Thing 12.

Helpfully, the section on Post Market Surveillance identifies some potential data sources, that will help manufacturers get more out of these activities for both existing products and future development projects.

Thing 13.

Guidance is now given about what to do for older products, of particular relevance as their manufacturers gear up to ensuring compliance with the MDR in the near future.

Thing 14.

The whole topic of simulation, which previously gave rise to concern amongst manufacturers, has now been removed from the guidance. Instead, the reader is pointed towards information covered in ISO 62366 (parts 1 and 2).

Thing 15.

With regard to drug/device combination products, the guidance points to changes in the MDR that require an assessment of device components with the Essential Requirements (including those related to human factors / usability). Helpfully, the MHRA document also references EU guidance relating to drug-delivery devices and specific products.
 
What next?

Now that you’ve read all 15 things, you may find it helpful to talk with someone about what you’ll be doing differently for your upcoming projects, and existing products.

Pick up the phone today, or write an email to our team right now.

On the move

The eagle eyed amongst you will have noticed that we recently moved offices. Perhaps not the obvious thing to do just before the summer, but then again, why wait when you’ve made the decision?

We’ve not traveled too far though, just a journey of about 13 miles.  We’re now based on the vibrant Keele University Science and Innovation Park, near the Potteries, rubbing shoulders with some great organisations.

Why move?

We decided that it was time for a change, locating ourselves closer to innovation and research in the region. For several years now, we’ve experienced what Keele has to offer, through our membership of the Medical Devices Alliance, located in MED IC4. So making the move seemed like a natural evolution.

Building on our recent success with Staffordshire’s Business Bridge programme, we are strengthening our support to companies, universities and innovators in the region. Of course, we are still very much focused on supporting you, whether you’re in the UK, other EU countries, the US and Canada.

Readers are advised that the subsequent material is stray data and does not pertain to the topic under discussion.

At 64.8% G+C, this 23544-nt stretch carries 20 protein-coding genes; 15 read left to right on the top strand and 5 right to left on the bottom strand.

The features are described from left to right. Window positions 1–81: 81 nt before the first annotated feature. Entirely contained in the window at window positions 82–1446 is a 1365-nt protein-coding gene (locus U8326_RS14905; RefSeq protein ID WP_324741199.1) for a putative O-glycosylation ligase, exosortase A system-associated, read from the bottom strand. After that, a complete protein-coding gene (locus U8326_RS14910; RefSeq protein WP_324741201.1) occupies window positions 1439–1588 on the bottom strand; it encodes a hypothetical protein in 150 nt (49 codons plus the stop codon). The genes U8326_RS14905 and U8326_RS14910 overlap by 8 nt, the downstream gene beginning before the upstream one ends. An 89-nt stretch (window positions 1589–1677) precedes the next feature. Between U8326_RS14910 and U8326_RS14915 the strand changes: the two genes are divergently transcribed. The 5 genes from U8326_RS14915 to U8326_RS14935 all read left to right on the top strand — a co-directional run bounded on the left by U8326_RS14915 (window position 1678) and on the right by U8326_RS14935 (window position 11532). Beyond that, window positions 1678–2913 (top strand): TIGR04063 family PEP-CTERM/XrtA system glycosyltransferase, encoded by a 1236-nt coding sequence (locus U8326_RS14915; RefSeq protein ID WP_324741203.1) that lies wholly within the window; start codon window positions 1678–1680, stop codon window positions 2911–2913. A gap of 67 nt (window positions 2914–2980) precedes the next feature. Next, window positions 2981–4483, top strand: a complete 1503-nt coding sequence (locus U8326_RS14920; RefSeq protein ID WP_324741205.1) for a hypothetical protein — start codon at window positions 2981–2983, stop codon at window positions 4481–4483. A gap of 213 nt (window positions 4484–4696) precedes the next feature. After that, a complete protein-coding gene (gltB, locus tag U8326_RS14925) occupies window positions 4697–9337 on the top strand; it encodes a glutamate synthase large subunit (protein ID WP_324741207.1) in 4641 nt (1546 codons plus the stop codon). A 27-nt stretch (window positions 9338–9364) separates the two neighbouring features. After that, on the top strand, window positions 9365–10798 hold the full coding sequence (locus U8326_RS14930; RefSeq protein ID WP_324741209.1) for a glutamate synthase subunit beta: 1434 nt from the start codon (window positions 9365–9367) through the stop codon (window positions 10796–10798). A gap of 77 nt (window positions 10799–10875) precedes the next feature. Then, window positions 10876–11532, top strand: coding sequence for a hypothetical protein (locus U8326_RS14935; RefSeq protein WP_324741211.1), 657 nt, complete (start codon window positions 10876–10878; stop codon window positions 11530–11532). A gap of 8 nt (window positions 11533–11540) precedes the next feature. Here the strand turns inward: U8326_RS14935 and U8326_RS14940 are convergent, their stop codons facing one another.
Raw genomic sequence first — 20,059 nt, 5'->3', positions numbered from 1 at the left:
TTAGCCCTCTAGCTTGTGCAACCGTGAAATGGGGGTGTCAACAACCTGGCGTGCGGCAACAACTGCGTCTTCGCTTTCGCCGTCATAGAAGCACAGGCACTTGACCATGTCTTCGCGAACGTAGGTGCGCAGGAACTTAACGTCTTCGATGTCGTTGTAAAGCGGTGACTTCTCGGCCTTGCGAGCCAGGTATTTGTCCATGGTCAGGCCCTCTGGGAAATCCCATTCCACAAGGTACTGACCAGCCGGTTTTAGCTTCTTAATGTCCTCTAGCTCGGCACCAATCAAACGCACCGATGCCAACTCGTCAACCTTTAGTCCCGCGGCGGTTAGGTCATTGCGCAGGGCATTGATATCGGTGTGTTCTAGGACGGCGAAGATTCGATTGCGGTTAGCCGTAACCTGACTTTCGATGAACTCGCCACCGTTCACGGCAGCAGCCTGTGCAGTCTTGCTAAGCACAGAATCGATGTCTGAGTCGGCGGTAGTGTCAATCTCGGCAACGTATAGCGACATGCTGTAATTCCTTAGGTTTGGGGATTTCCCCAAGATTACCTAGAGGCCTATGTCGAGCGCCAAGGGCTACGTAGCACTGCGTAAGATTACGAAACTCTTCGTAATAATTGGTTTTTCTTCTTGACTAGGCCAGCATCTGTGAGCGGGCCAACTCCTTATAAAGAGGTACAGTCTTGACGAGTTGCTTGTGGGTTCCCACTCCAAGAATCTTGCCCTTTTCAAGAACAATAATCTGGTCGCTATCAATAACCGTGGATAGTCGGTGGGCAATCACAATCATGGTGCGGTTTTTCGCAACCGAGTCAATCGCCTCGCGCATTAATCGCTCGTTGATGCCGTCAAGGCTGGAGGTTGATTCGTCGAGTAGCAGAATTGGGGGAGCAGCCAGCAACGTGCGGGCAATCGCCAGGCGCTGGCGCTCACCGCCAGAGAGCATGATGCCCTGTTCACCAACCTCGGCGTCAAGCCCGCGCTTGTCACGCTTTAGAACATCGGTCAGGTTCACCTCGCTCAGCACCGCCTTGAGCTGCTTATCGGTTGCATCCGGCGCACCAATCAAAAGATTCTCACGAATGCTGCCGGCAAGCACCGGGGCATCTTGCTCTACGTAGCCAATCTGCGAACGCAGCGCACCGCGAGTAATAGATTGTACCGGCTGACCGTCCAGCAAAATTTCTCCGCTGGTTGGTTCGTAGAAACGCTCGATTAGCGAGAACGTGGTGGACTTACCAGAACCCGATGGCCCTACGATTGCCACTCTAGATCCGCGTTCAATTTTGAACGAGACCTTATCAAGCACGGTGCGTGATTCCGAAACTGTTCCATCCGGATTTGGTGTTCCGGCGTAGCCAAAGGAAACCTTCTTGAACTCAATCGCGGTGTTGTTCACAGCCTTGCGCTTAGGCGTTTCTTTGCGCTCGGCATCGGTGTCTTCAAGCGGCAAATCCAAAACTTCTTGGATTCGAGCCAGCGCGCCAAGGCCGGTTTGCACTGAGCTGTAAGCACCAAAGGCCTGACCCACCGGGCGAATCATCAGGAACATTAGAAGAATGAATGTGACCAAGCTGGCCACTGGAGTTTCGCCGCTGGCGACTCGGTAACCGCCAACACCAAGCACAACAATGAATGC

Our office number has changed too.

We can be reached on +44 (0)1782 955 255, and there’s a number for clients in Canada and the US as well; (312) 239 8849.

Feel free to get in touch today. Let’s see how we can help you get your idea to market quicker.

Navigating the transition

The countdown clock to the application of new EU Medical Device Regulation (MDR) started its three year life in May 2017.

Understanding the changes, let alone navigating them successfully to prepare for compliance in May 2020 is no small task.

Thankfully, the UK regulatory agency (MHRA) has produced a guide to help you get to grips with what has changed and what you may need to do to get ready for a smooth transition in 2020.  After a detailed review of the MDR, we published the 15 things you need to know.

Unlike many other regulatory changes in the EU and US, there will be no “grandfathering” of existing medical devices under the MDR, so we strongly recommend starting your preparations sooner rather than later.  If you’re developing or marketing a Class 1 medical device, you should read about what’s happened with the self certification route too.

And with the ever decreasing pool of Notified Bodies available to work with for the higher risk devices, you’ll probably need some guidance and help before you reach out to one of the few remaining bodies to assess your product against the MDR and (re)certify your CE marking.

We’re always here to provide reassurance, guidance and a helping hand, to ensure you don’t do too much, or too little. We ensure you only do what you need to.

Get in touch today, make the most of the time you have left on that clock.

Additional Resources:

Read more on this topic with these related posts: